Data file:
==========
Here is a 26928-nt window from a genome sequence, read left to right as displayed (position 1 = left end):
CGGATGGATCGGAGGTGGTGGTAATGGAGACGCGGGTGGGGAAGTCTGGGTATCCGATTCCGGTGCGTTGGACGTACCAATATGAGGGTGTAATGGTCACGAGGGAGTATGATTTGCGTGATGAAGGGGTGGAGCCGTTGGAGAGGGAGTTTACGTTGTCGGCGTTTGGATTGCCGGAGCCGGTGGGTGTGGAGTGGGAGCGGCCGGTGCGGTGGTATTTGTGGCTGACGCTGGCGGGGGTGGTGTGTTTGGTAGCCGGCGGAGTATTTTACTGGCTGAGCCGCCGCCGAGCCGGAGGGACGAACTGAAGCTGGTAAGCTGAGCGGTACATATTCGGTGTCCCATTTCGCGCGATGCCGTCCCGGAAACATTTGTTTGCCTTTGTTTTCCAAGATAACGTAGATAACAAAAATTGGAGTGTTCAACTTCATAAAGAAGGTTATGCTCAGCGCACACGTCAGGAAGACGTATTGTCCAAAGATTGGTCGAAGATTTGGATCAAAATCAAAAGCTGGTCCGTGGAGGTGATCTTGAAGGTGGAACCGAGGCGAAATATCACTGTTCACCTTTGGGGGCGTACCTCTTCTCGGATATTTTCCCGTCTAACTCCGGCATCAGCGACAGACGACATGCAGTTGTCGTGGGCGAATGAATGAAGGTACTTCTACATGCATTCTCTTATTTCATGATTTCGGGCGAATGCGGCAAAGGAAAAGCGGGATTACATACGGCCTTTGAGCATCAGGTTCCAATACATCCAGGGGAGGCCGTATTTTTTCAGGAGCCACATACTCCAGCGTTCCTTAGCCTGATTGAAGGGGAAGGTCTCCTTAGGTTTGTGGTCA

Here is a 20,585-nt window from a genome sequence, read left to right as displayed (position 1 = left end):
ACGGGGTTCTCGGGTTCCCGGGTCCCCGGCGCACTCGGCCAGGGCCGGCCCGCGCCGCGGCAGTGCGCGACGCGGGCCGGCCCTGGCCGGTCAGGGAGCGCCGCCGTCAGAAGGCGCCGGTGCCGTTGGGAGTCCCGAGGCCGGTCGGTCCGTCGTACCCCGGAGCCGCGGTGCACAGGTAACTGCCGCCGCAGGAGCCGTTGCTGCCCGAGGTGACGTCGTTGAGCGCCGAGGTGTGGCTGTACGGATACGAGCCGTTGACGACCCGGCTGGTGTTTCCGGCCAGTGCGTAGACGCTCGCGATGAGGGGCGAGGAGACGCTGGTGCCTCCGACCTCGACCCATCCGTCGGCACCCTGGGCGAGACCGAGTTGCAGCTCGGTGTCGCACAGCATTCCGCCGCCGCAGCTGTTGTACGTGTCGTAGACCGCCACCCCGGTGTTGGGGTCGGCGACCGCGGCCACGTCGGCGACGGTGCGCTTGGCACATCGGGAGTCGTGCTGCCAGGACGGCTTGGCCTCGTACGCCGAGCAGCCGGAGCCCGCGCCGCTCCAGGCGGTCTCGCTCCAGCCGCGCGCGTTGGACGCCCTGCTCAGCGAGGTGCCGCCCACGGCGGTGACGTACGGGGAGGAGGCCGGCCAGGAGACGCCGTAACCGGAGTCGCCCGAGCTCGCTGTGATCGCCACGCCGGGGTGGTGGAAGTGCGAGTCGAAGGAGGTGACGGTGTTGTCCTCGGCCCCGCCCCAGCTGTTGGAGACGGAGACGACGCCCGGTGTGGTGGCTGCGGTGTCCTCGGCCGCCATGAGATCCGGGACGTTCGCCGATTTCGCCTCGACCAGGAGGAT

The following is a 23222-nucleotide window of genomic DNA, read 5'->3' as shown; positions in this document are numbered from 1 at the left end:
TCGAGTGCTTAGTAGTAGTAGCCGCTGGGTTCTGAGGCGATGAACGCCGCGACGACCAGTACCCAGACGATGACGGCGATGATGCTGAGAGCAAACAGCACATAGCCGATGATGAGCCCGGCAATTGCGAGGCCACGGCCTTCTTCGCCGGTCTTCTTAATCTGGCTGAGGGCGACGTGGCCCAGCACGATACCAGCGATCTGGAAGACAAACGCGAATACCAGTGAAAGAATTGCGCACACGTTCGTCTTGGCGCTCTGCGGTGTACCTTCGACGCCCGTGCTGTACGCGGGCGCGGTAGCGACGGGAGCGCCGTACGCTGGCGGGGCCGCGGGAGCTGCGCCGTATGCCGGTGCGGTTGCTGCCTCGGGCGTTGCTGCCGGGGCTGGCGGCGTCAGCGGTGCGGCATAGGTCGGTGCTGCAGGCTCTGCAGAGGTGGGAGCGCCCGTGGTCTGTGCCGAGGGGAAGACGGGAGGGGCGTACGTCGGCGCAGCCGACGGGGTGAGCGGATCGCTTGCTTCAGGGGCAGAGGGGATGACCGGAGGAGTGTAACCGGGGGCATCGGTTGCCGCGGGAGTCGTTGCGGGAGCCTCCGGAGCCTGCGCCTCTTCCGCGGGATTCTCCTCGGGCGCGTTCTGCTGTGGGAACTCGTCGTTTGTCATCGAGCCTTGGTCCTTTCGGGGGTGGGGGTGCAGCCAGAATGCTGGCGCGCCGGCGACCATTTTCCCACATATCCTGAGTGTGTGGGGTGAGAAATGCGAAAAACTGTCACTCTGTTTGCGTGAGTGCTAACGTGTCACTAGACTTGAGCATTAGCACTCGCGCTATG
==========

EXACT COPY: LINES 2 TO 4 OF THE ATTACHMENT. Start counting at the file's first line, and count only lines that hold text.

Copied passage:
CGGATGGATCGGAGGTGGTGGTAATGGAGACGCGGGTGGGGAAGTCTGGGTATCCGATTCCGGTGCGTTGGACGTACCAATATGAGGGTGTAATGGTCACGAGGGAGTATGATTTGCGTGATGAAGGGGTGGAGCCGTTGGAGAGGGAGTTTACGTTGTCGGCGTTTGGATTGCCGGAGCCGGTGGGTGTGGAGTGGGAGCGGCCGGTGCGGTGGTATTTGTGGCTGACGCTGGCGGGGGTGGTGTGTTTGGTAGCCGGCGGAGTATTTTACTGGCTGAGCCGCCGCCGAGCCGGAGGGACGAACTGAAGCTGGTAAGCTGAGCGGTACATATTCGGTGTCCCATTTCGCGCGATGCCGTCCCGGAAACATTTGTTTGCCTTTGTTTTCCAAGATAACGTAGATAACAAAAATTGGAGTGTTCAACTTCATAAAGAAGGTTATGCTCAGCGCACACGTCAGGAAGACGTATTGTCCAAAGATTGGTCGAAGATTTGGATCAAAATCAAAAGCTGGTCCGTGGAGGTGATCTTGAAGGTGGAACCGAGGCGAAATATCACTGTTCACCTTTGGGGGCGTACCTCTTCTCGGATATTTTCCCGTCTAACTCCGGCATCAGCGACAGACGACATGCAGTTGTCGTGGGCGAATGAATGAAGGTACTTCTACATGCATTCTCTTATTTCATGATTTCGGGCGAATGCGGCAAAGGAAAAGCGGGATTACATACGGCCTTTGAGCATCAGGTTCCAATACATCCAGGGGAGGCCGTATTTTTTCAGGAGCCACATACTCCAGCGTTCCTTAGCCTGATTGAAGGGGAAGGTCTCCTTAGGTTTGTGGTCA

Here is a 20,585-nt window from a genome sequence, read left to right as displayed (position 1 = left end):
ACGGGGTTCTCGGGTTCCCGGGTCCCCGGCGCACTCGGCCAGGGCCGGCCCGCGCCGCGGCAGTGCGCGACGCGGGCCGGCCCTGGCCGGTCAGGGAGCGCCGCCGTCAGAAGGCGCCGGTGCCGTTGGGAGTCCCGAGGCCGGTCGGTCCGTCGTACCCCGGAGCCGCGGTGCACAGGTAACTGCCGCCGCAGGAGCCGTTGCTGCCCGAGGTGACGTCGTTGAGCGCCGAGGTGTGGCTGTACGGATACGAGCCGTTGACGACCCGGCTGGTGTTTCCGGCCAGTGCGTAGACGCTCGCGATGAGGGGCGAGGAGACGCTGGTGCCTCCGACCTCGACCCATCCGTCGGCACCCTGGGCGAGACCGAGTTGCAGCTCGGTGTCGCACAGCATTCCGCCGCCGCAGCTGTTGTACGTGTCGTAGACCGCCACCCCGGTGTTGGGGTCGGCGACCGCGGCCACGTCGGCGACGGTGCGCTTGGCACATCGGGAGTCGTGCTGCCAGGACGGCTTGGCCTCGTACGCCGAGCAGCCGGAGCCCGCGCCGCTCCAGGCGGTCTCGCTCCAGCCGCGCGCGTTGGACGCCCTGCTCAGCGAGGTGCCGCCCACGGCGGTGACGTACGGGGAGGAGGCCGGCCAGGAGACGCCGTAACCGGAGTCGCCCGAGCTCGCTGTGATCGCCACGCCGGGGTGGTGGAAGTGCGAGTCGAAGGAGGTGACGGTGTTGTCCTCGGCCCCGCCCCAGCTGTTGGAGACGGAGACGACGCCCGGTGTGGTGGCTGCGGTGTCCTCGGCCGCCATGAGATCCGGGACGTTCGCCGATTTCGCCTCGACCAGGAGGAT